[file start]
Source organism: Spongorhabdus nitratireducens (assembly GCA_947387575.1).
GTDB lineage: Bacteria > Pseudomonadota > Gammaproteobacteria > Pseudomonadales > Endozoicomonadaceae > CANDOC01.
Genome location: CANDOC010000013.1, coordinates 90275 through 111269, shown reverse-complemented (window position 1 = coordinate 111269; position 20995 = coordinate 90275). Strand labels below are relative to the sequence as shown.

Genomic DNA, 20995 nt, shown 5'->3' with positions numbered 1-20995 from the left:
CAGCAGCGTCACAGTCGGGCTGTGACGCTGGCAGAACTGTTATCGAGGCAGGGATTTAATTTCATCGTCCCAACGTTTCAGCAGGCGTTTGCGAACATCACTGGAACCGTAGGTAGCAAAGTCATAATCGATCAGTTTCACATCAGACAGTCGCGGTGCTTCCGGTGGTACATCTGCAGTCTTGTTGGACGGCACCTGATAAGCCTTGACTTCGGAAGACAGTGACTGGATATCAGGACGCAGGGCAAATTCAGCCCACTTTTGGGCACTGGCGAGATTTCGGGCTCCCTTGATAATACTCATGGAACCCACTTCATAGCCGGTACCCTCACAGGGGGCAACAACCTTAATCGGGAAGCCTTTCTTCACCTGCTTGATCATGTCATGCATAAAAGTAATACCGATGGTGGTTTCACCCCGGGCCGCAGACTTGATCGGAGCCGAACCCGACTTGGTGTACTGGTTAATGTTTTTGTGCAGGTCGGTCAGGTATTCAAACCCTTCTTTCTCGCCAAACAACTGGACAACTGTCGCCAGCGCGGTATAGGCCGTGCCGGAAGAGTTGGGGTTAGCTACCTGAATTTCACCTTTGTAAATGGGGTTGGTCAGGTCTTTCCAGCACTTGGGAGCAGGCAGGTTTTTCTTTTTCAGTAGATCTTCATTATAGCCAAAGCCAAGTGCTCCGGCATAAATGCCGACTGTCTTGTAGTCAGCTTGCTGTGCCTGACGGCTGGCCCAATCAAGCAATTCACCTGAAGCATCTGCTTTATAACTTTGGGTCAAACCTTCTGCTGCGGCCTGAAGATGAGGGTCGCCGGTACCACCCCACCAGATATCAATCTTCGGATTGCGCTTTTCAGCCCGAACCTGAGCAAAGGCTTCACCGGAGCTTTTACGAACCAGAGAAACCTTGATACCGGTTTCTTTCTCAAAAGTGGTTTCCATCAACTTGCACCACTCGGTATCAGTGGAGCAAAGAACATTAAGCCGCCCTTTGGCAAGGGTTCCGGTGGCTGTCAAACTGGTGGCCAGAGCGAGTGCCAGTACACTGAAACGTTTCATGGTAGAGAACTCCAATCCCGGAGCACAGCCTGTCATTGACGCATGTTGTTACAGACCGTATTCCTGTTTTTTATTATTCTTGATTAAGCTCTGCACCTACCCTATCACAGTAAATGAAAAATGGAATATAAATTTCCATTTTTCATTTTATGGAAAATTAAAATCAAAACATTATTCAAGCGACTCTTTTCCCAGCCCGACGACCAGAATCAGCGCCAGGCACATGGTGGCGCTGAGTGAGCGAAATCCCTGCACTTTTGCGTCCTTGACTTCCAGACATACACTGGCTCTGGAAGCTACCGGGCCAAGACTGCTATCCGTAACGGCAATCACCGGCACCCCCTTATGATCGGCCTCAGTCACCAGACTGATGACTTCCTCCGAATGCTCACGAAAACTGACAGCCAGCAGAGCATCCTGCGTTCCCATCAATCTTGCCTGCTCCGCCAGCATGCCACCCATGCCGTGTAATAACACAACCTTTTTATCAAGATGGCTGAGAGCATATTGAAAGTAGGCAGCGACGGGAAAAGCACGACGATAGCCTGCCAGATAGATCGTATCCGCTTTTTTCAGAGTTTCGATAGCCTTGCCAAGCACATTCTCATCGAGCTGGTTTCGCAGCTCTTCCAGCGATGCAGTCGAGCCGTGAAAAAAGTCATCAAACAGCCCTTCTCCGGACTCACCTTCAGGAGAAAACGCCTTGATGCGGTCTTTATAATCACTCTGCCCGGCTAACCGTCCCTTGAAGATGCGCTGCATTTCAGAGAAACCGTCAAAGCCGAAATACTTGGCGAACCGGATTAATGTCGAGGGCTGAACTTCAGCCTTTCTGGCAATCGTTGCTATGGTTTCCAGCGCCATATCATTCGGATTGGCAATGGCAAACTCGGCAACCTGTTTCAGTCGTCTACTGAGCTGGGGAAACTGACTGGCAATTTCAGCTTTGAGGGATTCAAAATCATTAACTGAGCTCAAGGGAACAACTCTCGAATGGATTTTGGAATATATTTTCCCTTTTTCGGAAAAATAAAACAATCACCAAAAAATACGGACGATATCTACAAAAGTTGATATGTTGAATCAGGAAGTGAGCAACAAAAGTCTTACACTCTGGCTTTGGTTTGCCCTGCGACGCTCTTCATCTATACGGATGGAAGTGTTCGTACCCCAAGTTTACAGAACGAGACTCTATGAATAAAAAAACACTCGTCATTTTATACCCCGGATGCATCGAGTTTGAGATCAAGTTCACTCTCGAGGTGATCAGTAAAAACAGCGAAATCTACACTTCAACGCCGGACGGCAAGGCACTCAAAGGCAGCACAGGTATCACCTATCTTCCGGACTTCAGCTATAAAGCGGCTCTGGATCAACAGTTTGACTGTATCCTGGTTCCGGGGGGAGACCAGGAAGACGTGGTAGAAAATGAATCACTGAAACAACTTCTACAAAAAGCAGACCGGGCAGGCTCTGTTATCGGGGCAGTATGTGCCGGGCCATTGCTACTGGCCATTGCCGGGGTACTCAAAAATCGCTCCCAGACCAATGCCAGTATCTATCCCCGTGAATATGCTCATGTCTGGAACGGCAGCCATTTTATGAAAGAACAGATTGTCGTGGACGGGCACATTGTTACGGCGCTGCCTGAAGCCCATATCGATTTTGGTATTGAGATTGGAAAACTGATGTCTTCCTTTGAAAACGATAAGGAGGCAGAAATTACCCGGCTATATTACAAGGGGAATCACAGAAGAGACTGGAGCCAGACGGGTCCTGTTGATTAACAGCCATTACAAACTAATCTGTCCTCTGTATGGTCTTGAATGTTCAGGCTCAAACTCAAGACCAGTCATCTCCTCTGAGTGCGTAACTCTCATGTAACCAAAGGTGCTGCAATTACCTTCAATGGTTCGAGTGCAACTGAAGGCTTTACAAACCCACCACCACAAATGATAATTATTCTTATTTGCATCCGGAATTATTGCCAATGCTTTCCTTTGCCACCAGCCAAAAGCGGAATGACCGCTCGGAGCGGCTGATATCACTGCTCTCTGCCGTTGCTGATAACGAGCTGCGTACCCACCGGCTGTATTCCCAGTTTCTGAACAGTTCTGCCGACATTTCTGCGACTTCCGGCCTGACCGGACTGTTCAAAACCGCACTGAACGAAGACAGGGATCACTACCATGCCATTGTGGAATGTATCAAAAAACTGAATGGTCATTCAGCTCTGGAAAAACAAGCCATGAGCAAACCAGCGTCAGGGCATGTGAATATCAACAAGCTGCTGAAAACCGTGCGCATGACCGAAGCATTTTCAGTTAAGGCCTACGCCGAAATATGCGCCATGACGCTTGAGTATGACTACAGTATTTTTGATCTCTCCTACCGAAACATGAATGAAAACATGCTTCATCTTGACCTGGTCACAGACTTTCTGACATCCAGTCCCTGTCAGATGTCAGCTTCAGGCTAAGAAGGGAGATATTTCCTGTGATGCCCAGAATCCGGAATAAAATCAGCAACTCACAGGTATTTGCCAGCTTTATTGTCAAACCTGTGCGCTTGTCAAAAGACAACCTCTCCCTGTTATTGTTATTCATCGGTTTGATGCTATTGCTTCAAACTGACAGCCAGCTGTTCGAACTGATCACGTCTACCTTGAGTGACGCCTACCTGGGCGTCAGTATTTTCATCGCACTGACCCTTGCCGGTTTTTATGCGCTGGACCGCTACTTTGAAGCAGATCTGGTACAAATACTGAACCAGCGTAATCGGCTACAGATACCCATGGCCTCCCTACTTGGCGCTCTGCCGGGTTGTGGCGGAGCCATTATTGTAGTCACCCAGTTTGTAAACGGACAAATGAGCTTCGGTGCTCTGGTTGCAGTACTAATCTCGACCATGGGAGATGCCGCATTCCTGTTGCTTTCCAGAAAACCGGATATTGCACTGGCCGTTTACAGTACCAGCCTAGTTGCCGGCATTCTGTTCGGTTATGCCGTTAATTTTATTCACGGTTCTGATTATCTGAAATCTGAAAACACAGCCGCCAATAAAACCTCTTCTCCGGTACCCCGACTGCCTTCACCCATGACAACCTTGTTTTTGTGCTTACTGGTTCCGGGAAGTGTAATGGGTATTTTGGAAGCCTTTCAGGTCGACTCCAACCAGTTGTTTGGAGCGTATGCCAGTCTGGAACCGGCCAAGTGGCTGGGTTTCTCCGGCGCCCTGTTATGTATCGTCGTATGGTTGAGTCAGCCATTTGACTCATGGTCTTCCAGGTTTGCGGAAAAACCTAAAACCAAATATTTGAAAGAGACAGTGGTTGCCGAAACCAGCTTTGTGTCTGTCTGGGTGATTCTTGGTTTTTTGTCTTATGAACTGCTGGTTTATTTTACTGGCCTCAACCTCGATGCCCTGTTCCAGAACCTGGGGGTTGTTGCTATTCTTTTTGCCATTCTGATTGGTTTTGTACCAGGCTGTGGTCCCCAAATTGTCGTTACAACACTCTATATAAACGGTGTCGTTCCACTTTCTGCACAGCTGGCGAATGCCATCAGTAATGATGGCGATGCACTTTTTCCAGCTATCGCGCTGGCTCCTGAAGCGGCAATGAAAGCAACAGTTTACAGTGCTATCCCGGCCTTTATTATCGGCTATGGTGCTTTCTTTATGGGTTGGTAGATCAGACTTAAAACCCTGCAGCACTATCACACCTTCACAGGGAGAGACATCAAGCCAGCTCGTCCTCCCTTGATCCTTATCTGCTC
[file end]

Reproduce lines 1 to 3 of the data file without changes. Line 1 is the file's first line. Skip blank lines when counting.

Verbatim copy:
Source organism: Spongorhabdus nitratireducens (assembly GCA_947387575.1).
GTDB lineage: Bacteria > Pseudomonadota > Gammaproteobacteria > Pseudomonadales > Endozoicomonadaceae > CANDOC01.
Genome location: CANDOC010000013.1, coordinates 90275 through 111269, shown reverse-complemented (window position 1 = coordinate 111269; position 20995 = coordinate 90275). Strand labels below are relative to the sequence as shown.